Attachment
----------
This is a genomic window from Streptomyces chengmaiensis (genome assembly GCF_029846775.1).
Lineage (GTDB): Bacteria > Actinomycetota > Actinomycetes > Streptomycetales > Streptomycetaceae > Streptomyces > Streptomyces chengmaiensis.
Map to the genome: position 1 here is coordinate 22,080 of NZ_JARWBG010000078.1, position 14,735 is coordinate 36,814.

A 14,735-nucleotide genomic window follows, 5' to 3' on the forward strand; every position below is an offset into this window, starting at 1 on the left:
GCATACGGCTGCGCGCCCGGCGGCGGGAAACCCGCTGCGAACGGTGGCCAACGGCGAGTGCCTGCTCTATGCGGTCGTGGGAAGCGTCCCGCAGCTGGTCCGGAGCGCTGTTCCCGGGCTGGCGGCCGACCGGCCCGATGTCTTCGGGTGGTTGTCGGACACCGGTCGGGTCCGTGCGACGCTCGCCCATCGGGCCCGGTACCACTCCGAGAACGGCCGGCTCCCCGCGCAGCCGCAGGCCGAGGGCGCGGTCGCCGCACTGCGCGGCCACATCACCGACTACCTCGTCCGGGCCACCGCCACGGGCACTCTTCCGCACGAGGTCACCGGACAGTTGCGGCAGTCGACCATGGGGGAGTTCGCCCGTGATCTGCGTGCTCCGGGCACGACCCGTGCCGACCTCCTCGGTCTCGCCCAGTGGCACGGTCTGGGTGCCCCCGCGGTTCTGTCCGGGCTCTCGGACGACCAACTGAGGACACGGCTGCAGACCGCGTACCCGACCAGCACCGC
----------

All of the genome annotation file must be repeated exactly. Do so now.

This is a genomic window from Streptomyces chengmaiensis (genome assembly GCF_029846775.1).
Lineage (GTDB): Bacteria > Actinomycetota > Actinomycetes > Streptomycetales > Streptomycetaceae > Streptomyces > Streptomyces chengmaiensis.
Map to the genome: position 1 here is coordinate 22,080 of NZ_JARWBG010000078.1, position 14,735 is coordinate 36,814.

A 14,735-nucleotide genomic window follows, 5' to 3' on the forward strand; every position below is an offset into this window, starting at 1 on the left:
GCATACGGCTGCGCGCCCGGCGGCGGGAAACCCGCTGCGAACGGTGGCCAACGGCGAGTGCCTGCTCTATGCGGTCGTGGGAAGCGTCCCGCAGCTGGTCCGGAGCGCTGTTCCCGGGCTGGCGGCCGACCGGCCCGATGTCTTCGGGTGGTTGTCGGACACCGGTCGGGTCCGTGCGACGCTCGCCCATCGGGCCCGGTACCACTCCGAGAACGGCCGGCTCCCCGCGCAGCCGCAGGCCGAGGGCGCGGTCGCCGCACTGCGCGGCCACATCACCGACTACCTCGTCCGGGCCACCGCCACGGGCACTCTTCCGCACGAGGTCACCGGACAGTTGCGGCAGTCGACCATGGGGGAGTTCGCCCGTGATCTGCGTGCTCCGGGCACGACCCGTGCCGACCTCCTCGGTCTCGCCCAGTGGCACGGTCTGGGTGCCCCCGCGGTTCTGTCCGGGCTCTCGGACGACCAACTGAGGACACGGCTGCAGACCGCGTACCCGACCAGCACCGC